Each report that gets repeated, long-term use saves Melmed five minutes to 30 minutes per week that would otherwise be spent responding to requests, he says. And for each analysis he can create on his own, Melmed estimates he’s saving a full day of an engineer’s time that would otherwise be spent on custom report development.
“I think it is safe to say that our annual cost for SlamData was paid for in savings within three months,” he concludes.
Additional author subscriptions are $1,500 per year, but there are no extra charges for data or interactive report consumers. The majority of SlamData customers, including US Mobile, run on a single server instance. SlamData says its largest customers and those running lots of sophisticated, interactive analyses opt for a second server instance to ensure fast query performance.
ROI In 3 Months
- Nine months after US Mobile started using SlamData, Melmed has created hundreds of direct analyses of the data in MongoDB.
- Annual license pays for itself in 3 months.
Here’s a recap of US Mobile’s journey along with best-practice advice and forward-looking insight on next steps for US Mobile and would- be SlamData customers:
Many organizations that embrace NoSQL databases for their agility and scalability assume that they have to convert that information back into flat, rigidly modeled and structured data in order to develop reports and analyses. What many discover when flattening NoSQL data is that nuances of nested detail are either rendered in cumbersome, repetitive structures that are hard to transform or the data is oversimplified and details are lost.
US Mobile learned that it’s possible, with SlamData, to use standard SQL to query a NoSQL database without having to learn a new query language, developer-oriented API calls, MapReduce or other data-scientist-level techniques or languages.
A second lesson learned at US Mobile is that it’s best to build reports for broad, long-term use, looking beyond questions of the moment to the questions that specific types of users and departments will need to ask every day. The approach reduces redundant and overlapping query requests and lets report authors focus on crucial new data-driven insights that might drive data-monetization opportunities and business innovation.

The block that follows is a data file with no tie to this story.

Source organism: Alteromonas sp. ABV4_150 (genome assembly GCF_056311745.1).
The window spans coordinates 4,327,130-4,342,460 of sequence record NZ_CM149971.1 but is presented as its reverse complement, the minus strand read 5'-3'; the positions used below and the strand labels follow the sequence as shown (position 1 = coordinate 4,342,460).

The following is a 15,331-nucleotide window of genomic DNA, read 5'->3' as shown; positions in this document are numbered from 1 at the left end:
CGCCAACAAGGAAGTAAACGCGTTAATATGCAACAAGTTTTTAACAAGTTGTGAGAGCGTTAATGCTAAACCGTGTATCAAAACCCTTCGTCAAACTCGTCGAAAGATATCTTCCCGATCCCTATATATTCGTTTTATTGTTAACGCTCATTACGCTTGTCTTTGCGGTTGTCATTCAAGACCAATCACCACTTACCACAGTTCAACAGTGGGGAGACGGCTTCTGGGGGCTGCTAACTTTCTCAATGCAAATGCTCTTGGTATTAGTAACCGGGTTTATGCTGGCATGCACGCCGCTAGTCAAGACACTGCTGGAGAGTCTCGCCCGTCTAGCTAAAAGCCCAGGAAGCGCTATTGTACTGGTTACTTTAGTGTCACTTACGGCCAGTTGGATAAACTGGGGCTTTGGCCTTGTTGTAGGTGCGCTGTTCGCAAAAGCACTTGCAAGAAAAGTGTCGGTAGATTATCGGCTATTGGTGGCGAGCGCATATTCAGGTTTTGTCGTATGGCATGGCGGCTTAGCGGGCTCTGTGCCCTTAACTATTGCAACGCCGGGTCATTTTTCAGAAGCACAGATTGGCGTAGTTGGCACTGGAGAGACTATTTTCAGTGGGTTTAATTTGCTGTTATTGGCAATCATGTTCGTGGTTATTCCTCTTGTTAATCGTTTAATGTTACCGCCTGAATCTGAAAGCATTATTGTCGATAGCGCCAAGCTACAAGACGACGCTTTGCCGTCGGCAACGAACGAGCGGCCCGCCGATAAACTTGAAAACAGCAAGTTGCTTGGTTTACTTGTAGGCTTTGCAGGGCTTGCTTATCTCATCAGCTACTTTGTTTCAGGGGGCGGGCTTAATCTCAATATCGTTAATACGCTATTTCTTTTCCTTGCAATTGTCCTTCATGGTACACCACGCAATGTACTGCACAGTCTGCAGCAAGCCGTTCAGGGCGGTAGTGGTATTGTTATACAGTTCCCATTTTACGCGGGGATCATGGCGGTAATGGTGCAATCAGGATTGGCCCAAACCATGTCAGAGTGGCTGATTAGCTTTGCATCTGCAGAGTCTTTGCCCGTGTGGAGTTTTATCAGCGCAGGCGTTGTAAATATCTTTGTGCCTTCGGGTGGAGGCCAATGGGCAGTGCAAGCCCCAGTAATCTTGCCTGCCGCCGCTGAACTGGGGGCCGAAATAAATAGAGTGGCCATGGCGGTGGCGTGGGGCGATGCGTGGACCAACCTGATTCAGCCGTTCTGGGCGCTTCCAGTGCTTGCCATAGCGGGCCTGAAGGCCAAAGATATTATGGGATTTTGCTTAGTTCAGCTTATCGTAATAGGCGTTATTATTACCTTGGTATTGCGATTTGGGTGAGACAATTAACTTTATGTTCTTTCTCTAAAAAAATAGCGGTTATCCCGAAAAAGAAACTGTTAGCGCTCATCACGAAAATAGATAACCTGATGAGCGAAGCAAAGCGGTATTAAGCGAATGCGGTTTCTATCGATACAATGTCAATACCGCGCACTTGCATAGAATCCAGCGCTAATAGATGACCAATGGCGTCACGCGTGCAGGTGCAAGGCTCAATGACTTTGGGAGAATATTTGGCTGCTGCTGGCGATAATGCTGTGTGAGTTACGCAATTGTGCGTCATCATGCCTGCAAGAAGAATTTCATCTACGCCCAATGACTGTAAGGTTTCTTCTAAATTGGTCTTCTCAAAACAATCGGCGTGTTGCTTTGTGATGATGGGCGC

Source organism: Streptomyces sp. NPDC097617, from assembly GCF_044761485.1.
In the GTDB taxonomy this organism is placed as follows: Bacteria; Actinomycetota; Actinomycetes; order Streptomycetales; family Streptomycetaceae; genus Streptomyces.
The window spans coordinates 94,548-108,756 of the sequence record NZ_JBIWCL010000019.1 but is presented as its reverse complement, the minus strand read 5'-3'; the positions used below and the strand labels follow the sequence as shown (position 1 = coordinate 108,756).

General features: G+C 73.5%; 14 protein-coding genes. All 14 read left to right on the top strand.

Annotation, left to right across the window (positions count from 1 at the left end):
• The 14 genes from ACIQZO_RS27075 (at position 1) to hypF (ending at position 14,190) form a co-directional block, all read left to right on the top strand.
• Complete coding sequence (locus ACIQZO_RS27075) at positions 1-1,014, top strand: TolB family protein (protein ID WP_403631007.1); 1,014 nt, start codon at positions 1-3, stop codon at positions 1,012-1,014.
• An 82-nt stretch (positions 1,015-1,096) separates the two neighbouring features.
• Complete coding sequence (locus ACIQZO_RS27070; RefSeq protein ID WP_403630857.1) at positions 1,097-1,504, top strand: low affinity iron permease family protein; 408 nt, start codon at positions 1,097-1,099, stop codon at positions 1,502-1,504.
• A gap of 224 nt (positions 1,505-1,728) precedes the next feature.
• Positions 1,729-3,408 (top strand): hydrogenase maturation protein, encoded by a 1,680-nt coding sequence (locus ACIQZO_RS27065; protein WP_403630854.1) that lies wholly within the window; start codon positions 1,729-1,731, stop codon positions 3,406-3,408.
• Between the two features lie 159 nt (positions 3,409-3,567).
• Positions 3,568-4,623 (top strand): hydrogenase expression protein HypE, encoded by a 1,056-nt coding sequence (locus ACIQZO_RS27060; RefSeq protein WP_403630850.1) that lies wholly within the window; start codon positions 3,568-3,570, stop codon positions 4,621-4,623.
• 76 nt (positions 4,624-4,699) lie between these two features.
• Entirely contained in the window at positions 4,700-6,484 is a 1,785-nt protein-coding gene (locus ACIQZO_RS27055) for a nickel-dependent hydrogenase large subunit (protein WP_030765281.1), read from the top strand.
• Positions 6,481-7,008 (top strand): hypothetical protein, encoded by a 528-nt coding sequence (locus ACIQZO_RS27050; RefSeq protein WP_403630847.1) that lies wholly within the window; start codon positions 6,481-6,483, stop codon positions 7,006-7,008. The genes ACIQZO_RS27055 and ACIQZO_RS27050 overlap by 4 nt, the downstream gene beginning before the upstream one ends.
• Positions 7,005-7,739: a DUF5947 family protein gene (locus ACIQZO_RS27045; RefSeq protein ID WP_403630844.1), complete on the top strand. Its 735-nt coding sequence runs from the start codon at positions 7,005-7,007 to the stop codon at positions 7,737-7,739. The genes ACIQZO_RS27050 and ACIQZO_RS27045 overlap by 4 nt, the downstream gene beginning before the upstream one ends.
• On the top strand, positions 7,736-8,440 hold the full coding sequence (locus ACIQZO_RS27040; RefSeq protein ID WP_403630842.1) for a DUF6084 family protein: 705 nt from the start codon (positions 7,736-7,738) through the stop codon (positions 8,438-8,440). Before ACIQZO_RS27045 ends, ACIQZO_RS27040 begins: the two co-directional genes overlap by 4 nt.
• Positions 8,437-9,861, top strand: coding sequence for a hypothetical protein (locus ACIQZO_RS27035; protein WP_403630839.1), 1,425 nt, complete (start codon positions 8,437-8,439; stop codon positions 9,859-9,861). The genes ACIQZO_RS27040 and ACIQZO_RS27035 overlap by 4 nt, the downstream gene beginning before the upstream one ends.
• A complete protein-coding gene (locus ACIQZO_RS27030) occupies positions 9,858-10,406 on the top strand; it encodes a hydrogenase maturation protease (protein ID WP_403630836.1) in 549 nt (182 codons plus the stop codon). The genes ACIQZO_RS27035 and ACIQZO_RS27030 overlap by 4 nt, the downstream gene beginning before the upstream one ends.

For every report that US Mobile can build without the help of engineers, the company is saving at least a day of work from a highly paid developer. And for every report that it can design for long-term use, exploiting interactive filtering, data selection, refresh and data- export functionalities, US Mobile is saving five minutes to 30 minutes of report author or power-user time per week. Melmed says that these savings returned US Mobile’s annual subscription cost for SlamData within three months. US Mobile did not detail its expenditures, but standard subscription costs for SlamData are $15,000 per year for a single server instance with one author. Additional author subscriptions are $1,500 per year, but there are no extra charges based on data capacity, data downloads or numbers of consumers of interactive reports.
The majority of US Mobile’s SlamData analyses are returned within a few seconds or less, according to Melmed. More sophisticated analyses, such as a dashboard with upwards of a dozen visualizations with multi-way joins behind the scenes, initially took as long as a minute to render. Melmed says he applied SlamData’s caching capabilities and suggested best practices on join sequencing to improve the performance of more sophisticated reports. In the SQL world, it’s common for SQL queries to get quite long and complex, with embedded subqueries. The best practice with SlamData is to take a data-pipeline approach, breaking down the elements of a sophisticated query into a sequence of simpler queries. SlamData offers documentation and support resources on this topic.
What To Avoid
Don’t assume that relational data must remain in the relational world or that relational and NoSQL data can’t mix. Constellation spoke to Ocasta, a SlamData customer that built a question-and-answer application for a retailer in which data on registered user names and their roles and locations were stored in a relational database. The question-and-answer aspects of the app were handled in MongoDB, which could flexibly handle changes, additions and variations in questions. Ocasta’s customer wanted to track the Q & A performance of specific users over time, so the app developer made a point of capturing and adding these relational dimensions of data to the MongoDB record. With this approach, organizations can make the most of NoSQL flexibility, capturing all data required for an analysis inside the NoSQL platform and using SlamData for the analysis.
The New To-Do List